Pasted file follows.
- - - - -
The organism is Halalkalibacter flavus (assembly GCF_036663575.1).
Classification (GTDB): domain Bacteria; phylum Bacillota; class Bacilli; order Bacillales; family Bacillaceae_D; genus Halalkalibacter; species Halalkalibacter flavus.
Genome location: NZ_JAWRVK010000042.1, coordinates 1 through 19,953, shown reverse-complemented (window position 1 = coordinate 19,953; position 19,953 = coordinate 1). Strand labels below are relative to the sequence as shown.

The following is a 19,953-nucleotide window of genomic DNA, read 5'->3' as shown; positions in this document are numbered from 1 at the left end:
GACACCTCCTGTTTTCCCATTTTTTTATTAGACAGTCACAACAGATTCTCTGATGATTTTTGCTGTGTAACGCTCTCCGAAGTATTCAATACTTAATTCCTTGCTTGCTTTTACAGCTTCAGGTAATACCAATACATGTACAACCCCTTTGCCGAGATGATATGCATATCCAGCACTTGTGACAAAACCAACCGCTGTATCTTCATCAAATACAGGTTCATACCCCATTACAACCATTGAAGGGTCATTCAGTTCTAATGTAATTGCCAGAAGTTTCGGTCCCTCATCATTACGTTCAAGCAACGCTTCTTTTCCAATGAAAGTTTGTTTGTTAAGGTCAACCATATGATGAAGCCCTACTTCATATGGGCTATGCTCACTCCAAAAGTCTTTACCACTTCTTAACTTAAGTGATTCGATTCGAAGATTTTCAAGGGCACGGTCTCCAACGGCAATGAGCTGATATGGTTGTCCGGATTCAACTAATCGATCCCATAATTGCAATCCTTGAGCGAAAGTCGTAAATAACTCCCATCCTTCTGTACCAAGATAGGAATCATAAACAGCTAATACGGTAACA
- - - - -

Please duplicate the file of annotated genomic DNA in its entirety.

The organism is Halalkalibacter flavus (assembly GCF_036663575.1).
Classification (GTDB): domain Bacteria; phylum Bacillota; class Bacilli; order Bacillales; family Bacillaceae_D; genus Halalkalibacter; species Halalkalibacter flavus.
Genome location: NZ_JAWRVK010000042.1, coordinates 1 through 19,953, shown reverse-complemented (window position 1 = coordinate 19,953; position 19,953 = coordinate 1). Strand labels below are relative to the sequence as shown.

The following is a 19,953-nucleotide window of genomic DNA, read 5'->3' as shown; positions in this document are numbered from 1 at the left end:
GACACCTCCTGTTTTCCCATTTTTTTATTAGACAGTCACAACAGATTCTCTGATGATTTTTGCTGTGTAACGCTCTCCGAAGTATTCAATACTTAATTCCTTGCTTGCTTTTACAGCTTCAGGTAATACCAATACATGTACAACCCCTTTGCCGAGATGATATGCATATCCAGCACTTGTGACAAAACCAACCGCTGTATCTTCATCAAATACAGGTTCATACCCCATTACAACCATTGAAGGGTCATTCAGTTCTAATGTAATTGCCAGAAGTTTCGGTCCCTCATCATTACGTTCAAGCAACGCTTCTTTTCCAATGAAAGTTTGTTTGTTAAGGTCAACCATATGATGAAGCCCTACTTCATATGGGCTATGCTCACTCCAAAAGTCTTTACCACTTCTTAACTTAAGTGATTCGATTCGAAGATTTTCAAGGGCACGGTCTCCAACGGCAATGAGCTGATATGGTTGTCCGGATTCAACTAATCGATCCCATAATTGCAATCCTTGAGCGAAAGTCGTAAATAACTCCCATCCTTCTGTACCAAGATAGGAATCATAAACAGCTAATACGGTAACA